After eight years as the centerpiece of their offense, the Chicago Bears have parted ways with Matt Forte. And with their former star now calling New York home, the Bears will look to replace him via running back by committee.
When the Chicago Bears open Organized Team Activities (OTAs) next week, the absence of running back Matt Forte will be noticeable. But even without old reliable in the backfield, head coach John Fox and his staff feel comfortable with what they’ve got.
Similar to what he had done with both the Denver Broncos and Carolina Panthers, Fox plans to utilize a running back by committee in 2016, which will feature Jeremy Langford, Jacquizz Rodgers, Ka’Deem Carey and 2016 fifth-round pick Jordan Howard.
Running backs coach Stan Drayton, who is in his first season with the team, feels confident the group can replace the all-around versatility Forte had offered them over the previous eight seasons.
“Maybe not one can do all that Matt brought to the table,” Drayton told the Chicago Tribune. “But they all bring a strength that can probably add up to what he brought. To say you’re going to replace Matt Forte — it’s going to take years, right?”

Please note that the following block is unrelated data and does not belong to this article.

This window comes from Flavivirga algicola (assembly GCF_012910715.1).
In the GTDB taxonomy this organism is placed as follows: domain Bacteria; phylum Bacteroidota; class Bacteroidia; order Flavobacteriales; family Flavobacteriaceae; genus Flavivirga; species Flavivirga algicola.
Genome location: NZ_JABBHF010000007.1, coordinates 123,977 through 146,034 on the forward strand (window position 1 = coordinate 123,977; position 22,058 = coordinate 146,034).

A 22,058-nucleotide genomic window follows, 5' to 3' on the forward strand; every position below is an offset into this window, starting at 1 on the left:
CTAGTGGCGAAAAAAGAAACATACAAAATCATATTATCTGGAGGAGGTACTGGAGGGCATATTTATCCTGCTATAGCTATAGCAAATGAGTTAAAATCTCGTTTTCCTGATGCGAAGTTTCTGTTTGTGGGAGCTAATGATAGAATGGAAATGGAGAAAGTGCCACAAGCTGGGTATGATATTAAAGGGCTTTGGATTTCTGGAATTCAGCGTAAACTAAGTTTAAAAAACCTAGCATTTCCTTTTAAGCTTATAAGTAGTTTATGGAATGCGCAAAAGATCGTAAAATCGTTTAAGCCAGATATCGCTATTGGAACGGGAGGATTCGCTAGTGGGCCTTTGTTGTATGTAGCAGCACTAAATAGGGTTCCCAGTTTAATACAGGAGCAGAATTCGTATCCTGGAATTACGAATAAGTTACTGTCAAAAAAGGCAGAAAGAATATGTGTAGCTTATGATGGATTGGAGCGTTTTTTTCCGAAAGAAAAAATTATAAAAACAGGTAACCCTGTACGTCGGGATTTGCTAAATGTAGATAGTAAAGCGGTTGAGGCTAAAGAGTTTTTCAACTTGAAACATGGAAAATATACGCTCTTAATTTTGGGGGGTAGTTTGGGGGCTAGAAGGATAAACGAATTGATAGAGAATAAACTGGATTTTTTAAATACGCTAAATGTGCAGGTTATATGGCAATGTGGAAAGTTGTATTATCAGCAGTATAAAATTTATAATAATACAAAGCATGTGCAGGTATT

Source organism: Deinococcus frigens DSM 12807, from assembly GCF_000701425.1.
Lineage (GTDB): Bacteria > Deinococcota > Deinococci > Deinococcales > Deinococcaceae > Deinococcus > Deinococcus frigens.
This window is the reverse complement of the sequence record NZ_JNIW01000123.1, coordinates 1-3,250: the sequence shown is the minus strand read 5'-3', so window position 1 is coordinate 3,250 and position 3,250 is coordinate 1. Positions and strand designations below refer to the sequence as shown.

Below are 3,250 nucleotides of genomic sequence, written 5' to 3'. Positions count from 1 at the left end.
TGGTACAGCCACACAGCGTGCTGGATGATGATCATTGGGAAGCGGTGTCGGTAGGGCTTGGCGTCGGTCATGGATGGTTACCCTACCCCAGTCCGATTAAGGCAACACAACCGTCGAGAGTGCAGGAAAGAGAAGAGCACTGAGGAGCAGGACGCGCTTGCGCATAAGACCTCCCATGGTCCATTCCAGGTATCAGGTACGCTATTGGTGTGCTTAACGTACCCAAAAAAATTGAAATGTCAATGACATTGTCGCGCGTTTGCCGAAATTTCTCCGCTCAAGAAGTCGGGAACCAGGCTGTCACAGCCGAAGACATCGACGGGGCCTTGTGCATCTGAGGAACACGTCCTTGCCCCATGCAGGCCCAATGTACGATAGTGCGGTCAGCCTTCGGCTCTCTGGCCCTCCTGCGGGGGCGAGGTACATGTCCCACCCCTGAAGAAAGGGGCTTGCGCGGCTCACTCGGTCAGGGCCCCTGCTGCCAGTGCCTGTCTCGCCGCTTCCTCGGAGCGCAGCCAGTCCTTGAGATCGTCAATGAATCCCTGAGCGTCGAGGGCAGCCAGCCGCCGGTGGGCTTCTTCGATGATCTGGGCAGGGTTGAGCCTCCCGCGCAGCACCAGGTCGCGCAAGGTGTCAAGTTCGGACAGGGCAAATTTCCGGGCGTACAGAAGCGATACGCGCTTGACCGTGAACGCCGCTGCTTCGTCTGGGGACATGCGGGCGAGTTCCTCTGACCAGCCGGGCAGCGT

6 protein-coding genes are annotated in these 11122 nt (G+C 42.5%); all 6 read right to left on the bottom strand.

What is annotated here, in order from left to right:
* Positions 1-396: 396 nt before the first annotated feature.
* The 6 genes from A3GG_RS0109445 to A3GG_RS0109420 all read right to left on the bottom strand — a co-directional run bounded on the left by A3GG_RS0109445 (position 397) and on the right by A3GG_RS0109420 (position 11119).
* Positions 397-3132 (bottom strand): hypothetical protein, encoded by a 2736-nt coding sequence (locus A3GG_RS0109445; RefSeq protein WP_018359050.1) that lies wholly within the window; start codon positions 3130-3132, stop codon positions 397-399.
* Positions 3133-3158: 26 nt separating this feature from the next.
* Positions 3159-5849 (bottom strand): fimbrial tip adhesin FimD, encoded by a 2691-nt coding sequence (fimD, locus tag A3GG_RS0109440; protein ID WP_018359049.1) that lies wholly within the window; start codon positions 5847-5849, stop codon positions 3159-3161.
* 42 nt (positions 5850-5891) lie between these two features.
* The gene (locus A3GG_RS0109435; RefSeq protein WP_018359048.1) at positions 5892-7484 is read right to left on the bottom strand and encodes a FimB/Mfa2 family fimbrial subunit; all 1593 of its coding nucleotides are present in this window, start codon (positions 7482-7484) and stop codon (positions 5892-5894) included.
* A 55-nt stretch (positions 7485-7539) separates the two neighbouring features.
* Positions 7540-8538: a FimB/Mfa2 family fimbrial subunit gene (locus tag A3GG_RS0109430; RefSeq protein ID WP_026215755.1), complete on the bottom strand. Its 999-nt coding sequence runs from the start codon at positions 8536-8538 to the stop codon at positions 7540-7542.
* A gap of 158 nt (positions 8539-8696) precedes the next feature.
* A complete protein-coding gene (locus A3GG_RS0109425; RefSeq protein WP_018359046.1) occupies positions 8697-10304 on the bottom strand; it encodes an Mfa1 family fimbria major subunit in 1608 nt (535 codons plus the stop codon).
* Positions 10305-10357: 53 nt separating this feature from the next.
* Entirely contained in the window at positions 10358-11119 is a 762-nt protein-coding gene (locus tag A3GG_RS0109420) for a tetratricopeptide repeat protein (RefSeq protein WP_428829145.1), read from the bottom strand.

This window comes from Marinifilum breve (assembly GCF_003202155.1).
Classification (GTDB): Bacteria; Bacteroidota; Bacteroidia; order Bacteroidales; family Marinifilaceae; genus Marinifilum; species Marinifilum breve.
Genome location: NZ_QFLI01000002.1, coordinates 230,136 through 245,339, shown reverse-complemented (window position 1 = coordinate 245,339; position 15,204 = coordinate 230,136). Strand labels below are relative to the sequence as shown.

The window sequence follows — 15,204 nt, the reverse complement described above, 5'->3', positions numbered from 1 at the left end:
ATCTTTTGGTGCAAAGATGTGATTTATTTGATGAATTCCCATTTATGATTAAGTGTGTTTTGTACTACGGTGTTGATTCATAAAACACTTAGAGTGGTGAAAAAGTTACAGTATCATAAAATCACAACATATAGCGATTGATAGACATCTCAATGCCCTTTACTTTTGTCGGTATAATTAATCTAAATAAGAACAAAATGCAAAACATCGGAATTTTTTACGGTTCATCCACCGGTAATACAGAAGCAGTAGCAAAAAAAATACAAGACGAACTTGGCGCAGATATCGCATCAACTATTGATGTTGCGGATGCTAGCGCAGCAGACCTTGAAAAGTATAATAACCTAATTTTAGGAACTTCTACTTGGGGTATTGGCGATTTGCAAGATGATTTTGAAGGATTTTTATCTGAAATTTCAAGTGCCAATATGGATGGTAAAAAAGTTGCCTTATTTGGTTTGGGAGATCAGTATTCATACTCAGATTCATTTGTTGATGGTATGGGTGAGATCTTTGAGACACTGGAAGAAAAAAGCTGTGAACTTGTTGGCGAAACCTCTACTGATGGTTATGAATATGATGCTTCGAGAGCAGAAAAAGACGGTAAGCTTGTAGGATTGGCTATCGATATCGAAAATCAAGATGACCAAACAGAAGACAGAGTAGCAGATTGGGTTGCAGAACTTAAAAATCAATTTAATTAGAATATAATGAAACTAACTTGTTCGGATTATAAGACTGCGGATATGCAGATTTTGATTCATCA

Langford, who currently sits atop the depth chart, showed promise in his rookie season, but isn’t as well-polished as the team would prefer. He averaged only 3.6 yards per carry last year, which ranked fourth-worst among running backs with 100 carries or more. He also averaged only 2.7 ypc against base defenses per Pro Football Focus, which was the worst in the NFL.
Third-year pro Carey has been primarily used as the team’s power back, gaining 159 yards on 43 carries (3.7 yards per carry) a season ago. He also had two touchdowns and 13 first downs.
Meanwhile, Rodgers continues to flirt with greater potential as he enters his sixth season, but saw only limited action a season ago, having been placed on season-ending injured reserve in October due to a broken arm. He adds value as a receiver out of the backfield with 156 receptions for 1,114 yards and five touchdowns in his career.
The 6’3″, 230-pound Howard is, perhaps, the Bears’ most interesting back entering OTAs. He is well-suited for a running back by committee, bringing value as a power runner who can force missed tackles and move the sticks. He may not be much of an option as a receiver, but he’ll do some damage and wear out defenders late in the game.
“To sit there and say we’ve got a superstar, I’m not ready to say that,” Drayton added. “But I’ve got a group of conscientious young men who really want to do the best they can for this organization. I can’t ask for anything more.”
As the Bears open OTAs and move toward training camp, the committee at running back will be worth keeping your eyes on. How the roles shake out and the snap counts are divvied will shape the approach for the regular season.